Posted in projects
on November 15, 2016 4:39 pm EST
Metro Atlanta Church Wins With Consistent Audio Coverage
Integrator Clark installs a full complement of Martin Audio products, including MLA Compact and MLA Mini systems, at Woodstock City Church.
Images courtesy of Clark and Woodstock City Church.
Part of the growing North Point Ministries, Woodstock City Church's campus in Woodstock, Ga., houses a new-build facility within an existing brick building that serves the city of Woodstock.
The substantial structure is reportedly built in four quadrants that include an auditorium, its main room; an attic for high school and middle school worship; Upstreet, which is for K-5th grade worship, and Waumba Land for young children.
Known for leading house of worship installations around the country, Clark was responsible for providing audio design and implementation for the high school space and main room, as well as a full AV lighting design and distributed audio for the entire building.
According to Clark Project Manager Brandon Byrd, “For the main room which seats around 2,500, we have a Martin Audio MLA Compact system with nine cabinets a side and nine DSX dual 18-inch subs ground-stacked in a horizontal broadside array under the stage. Because the church has very contemporary worship rock and roll-style services in the North Point tradition, they wanted a PA with a lot of headroom that could provide exceptional clarity and intelligibility for the spoken word, something Martin Audio does very well.”Challenges & solutions
Clark’s senior commissioning engineer, Ed Crippen, specifies, “The main room measures 160 feet wide by 90 feet deep––actually 75 feet deep from the edge of the stage––so it’s a rectangle with the stage facing the wide side of the room.
“The main challenge is a balcony, but with nine Compacts we have plenty of vertical, so the system covers the top part of that balcony beautifully. There’s a facing on the leading edge of the balcony that we minimized by opening up the MLA somewhat and making that area a ‘non audience area.’"
Crippen adds, "To compensate for the super wide floor plan of the room, we have two H3H+ Blackline Series for outside side fills to make sure the front rows are covered and two CDD15’s in the back corners of the room.”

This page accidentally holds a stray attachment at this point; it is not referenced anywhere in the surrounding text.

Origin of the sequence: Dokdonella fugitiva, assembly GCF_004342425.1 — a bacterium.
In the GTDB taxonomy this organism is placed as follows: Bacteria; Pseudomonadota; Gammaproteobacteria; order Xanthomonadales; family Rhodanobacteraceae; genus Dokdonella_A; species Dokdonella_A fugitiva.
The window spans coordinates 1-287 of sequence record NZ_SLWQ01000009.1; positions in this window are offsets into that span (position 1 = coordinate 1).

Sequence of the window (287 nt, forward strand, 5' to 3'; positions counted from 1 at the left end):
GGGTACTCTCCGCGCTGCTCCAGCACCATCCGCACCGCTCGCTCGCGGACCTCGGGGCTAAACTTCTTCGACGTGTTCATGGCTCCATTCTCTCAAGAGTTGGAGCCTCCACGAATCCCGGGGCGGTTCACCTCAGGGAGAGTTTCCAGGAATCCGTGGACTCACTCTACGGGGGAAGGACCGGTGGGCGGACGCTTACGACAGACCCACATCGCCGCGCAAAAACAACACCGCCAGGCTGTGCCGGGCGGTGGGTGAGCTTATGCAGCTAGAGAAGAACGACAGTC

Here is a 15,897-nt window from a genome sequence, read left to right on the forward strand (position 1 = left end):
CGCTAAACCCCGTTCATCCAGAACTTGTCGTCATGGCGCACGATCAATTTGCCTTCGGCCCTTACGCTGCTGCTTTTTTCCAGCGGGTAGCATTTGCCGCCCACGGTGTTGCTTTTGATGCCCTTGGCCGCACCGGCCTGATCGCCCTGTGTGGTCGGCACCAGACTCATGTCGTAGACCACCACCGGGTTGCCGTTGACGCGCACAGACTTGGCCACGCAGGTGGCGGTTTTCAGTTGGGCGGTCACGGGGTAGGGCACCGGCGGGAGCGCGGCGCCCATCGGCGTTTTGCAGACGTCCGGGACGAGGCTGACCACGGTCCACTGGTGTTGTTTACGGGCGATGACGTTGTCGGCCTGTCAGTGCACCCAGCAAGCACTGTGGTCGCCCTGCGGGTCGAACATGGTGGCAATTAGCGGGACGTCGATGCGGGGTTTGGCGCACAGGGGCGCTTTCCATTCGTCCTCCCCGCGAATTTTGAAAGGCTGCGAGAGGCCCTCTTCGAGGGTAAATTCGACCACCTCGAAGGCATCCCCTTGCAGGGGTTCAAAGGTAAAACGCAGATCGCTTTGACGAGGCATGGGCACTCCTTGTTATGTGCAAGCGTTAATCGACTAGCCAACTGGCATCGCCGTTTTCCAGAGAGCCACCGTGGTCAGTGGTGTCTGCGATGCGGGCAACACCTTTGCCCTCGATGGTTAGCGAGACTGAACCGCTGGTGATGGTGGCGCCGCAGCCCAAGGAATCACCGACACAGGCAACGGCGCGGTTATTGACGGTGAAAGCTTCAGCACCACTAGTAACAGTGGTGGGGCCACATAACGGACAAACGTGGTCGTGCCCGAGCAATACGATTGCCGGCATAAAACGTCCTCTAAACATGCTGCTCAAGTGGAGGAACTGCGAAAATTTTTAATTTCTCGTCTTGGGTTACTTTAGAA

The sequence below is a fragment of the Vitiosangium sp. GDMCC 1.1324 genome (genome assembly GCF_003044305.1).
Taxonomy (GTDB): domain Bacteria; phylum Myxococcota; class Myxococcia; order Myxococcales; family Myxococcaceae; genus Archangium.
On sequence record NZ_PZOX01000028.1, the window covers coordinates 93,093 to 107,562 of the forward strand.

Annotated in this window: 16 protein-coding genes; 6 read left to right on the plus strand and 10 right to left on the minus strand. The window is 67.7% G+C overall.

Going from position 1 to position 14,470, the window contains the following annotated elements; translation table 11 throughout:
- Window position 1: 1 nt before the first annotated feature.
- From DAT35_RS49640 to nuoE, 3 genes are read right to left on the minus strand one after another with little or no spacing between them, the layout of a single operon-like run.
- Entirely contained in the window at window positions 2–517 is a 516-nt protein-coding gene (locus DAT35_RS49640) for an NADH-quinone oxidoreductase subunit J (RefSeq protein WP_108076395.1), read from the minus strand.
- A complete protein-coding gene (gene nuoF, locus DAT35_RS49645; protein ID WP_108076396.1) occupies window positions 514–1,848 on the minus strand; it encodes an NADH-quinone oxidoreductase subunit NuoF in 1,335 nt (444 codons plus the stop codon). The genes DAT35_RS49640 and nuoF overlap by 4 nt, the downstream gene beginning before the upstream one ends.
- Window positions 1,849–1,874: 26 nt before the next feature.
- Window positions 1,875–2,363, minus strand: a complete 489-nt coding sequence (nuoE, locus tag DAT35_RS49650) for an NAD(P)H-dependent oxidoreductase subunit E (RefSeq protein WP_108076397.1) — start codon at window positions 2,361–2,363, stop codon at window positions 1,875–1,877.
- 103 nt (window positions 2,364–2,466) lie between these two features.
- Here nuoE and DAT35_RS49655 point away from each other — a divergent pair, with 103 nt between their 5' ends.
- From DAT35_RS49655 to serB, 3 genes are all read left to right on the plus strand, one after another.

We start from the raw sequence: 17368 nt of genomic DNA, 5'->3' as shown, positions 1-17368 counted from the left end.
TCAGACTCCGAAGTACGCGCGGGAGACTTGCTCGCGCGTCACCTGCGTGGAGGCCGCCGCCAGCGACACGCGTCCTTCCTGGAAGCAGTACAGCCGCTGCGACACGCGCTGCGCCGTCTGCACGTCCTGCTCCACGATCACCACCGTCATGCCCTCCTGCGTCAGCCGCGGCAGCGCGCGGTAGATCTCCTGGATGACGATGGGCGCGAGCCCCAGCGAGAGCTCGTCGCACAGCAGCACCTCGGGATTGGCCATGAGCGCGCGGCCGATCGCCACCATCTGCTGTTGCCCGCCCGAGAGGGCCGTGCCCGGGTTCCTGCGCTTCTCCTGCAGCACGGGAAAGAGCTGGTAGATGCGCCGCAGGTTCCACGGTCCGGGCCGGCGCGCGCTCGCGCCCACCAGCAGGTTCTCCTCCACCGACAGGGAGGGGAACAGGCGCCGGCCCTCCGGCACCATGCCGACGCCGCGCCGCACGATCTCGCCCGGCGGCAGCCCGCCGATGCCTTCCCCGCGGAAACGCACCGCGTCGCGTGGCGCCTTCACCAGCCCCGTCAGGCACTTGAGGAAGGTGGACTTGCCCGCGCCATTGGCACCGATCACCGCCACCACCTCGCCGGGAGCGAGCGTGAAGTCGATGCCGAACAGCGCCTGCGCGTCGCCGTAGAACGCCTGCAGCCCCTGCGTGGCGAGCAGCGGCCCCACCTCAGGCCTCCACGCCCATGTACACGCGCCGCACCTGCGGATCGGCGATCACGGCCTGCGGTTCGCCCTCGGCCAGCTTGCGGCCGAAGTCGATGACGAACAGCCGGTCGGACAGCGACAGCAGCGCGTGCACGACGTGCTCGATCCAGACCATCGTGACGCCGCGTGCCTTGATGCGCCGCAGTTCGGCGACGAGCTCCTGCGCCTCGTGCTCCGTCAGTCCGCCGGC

When asked about the MLA’s performance in the sanctuary, Crippen responds, “The first thing that comes to mind is MLA’s very uniform coverage in terms of frequency response and SPL from front to the back and being able to contour what sounds good inside the room. We could cover the first row with no problem and keep the sound off stage. It’s nice and quiet behind the PA mains and wherever you go on the floor or in the balcony, the sound is right there in your face.”
Company Principal George Clark adds, “The church is very happy with the system. [Its] FOH engineer, Brandon Thompson, who has many years of recording studio experience, compares mixing on MLA to mixing on a pair of studio monitors, what he calls ‘a nearfield experience.’ He really enjoyed transitioning into the MLA system because it’s non-fatiguing and a joy to work on.”
The smaller attic space for youth ministry events has a portable stage with a powerful system comprised of two flown MSX subs, each with hangs of eight MLA Mini cabinets and five DSX subs under the stage.
In regard to the setup, Crippen notes, “We wanted something that would get loud, have plenty of headroom in the low end and be matched sonically to what’s in the main room. It’s relatively clean with the ability to focus the polar pattern of the system on the floor. The music is rock and roll and then some—anything from a DJ, Hip-Hop and all kinds of other music. It varies hugely in terms of content.”
“This installation with MLA was fantastic,” Clark reports. “The direction of loudspeaker manufacturers is going to more controlled arrays -- and we think Martin Audio MLA is definitely at the leading edge of this process. They deliver a very linear, consistent product, so the people in the front of the room have the same experience as those in the back of the room."
He adds, “... that's important to us because our job as system engineers is to make it sound consistent around the room and, once that’s done, the artistic process kicks in and the person in the mix position can make fine tuning adjustments to get the sound they want. Our job is not to create the sound, but stay out of its way and let the audio engineer do their job.”